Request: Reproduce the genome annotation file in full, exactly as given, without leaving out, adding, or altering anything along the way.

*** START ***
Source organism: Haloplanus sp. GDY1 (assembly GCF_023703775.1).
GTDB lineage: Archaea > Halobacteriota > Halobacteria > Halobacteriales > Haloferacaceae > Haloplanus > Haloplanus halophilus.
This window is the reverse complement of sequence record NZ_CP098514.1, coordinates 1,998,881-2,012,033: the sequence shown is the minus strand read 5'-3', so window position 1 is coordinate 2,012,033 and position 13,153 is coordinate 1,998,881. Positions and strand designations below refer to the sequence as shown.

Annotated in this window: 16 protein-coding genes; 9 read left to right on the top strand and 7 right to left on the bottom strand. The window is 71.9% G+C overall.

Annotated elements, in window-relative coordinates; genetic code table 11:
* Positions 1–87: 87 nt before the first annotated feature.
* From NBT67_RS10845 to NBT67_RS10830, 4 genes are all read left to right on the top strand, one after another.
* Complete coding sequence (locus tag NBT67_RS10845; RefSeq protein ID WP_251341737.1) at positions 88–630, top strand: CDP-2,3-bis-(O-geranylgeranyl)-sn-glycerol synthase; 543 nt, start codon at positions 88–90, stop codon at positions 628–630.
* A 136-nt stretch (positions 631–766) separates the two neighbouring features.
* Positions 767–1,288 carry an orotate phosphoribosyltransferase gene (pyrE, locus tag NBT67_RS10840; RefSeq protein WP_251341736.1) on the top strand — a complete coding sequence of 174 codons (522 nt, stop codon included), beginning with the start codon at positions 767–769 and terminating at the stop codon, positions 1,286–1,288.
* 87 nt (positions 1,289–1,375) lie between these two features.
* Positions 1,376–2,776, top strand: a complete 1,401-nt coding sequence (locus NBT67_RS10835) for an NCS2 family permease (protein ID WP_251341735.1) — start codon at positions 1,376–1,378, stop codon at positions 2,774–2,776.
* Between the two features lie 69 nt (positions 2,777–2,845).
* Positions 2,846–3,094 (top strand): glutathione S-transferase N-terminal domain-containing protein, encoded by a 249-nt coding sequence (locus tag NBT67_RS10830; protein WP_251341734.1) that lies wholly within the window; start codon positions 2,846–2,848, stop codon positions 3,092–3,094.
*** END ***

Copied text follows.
Source organism: Haloplanus sp. GDY1 (assembly GCF_023703775.1).
GTDB lineage: Archaea > Halobacteriota > Halobacteria > Halobacteriales > Haloferacaceae > Haloplanus > Haloplanus halophilus.
This window is the reverse complement of sequence record NZ_CP098514.1, coordinates 1,998,881-2,012,033: the sequence shown is the minus strand read 5'-3', so window position 1 is coordinate 2,012,033 and position 13,153 is coordinate 1,998,881. Positions and strand designations below refer to the sequence as shown.

Annotated in this window: 16 protein-coding genes; 9 read left to right on the top strand and 7 right to left on the bottom strand. The window is 71.9% G+C overall.

Annotated elements, in window-relative coordinates; genetic code table 11:
* Positions 1–87: 87 nt before the first annotated feature.
* From NBT67_RS10845 to NBT67_RS10830, 4 genes are all read left to right on the top strand, one after another.
* Complete coding sequence (locus tag NBT67_RS10845; RefSeq protein ID WP_251341737.1) at positions 88–630, top strand: CDP-2,3-bis-(O-geranylgeranyl)-sn-glycerol synthase; 543 nt, start codon at positions 88–90, stop codon at positions 628–630.
* A 136-nt stretch (positions 631–766) separates the two neighbouring features.
* Positions 767–1,288 carry an orotate phosphoribosyltransferase gene (pyrE, locus tag NBT67_RS10840; RefSeq protein WP_251341736.1) on the top strand — a complete coding sequence of 174 codons (522 nt, stop codon included), beginning with the start codon at positions 767–769 and terminating at the stop codon, positions 1,286–1,288.
* 87 nt (positions 1,289–1,375) lie between these two features.
* Positions 1,376–2,776, top strand: a complete 1,401-nt coding sequence (locus NBT67_RS10835) for an NCS2 family permease (protein ID WP_251341735.1) — start codon at positions 1,376–1,378, stop codon at positions 2,774–2,776.
* Between the two features lie 69 nt (positions 2,777–2,845).
* Positions 2,846–3,094 (top strand): glutathione S-transferase N-terminal domain-containing protein, encoded by a 249-nt coding sequence (locus tag NBT67_RS10830; protein WP_251341734.1) that lies wholly within the window; start codon positions 2,846–2,848, stop codon positions 3,092–3,094.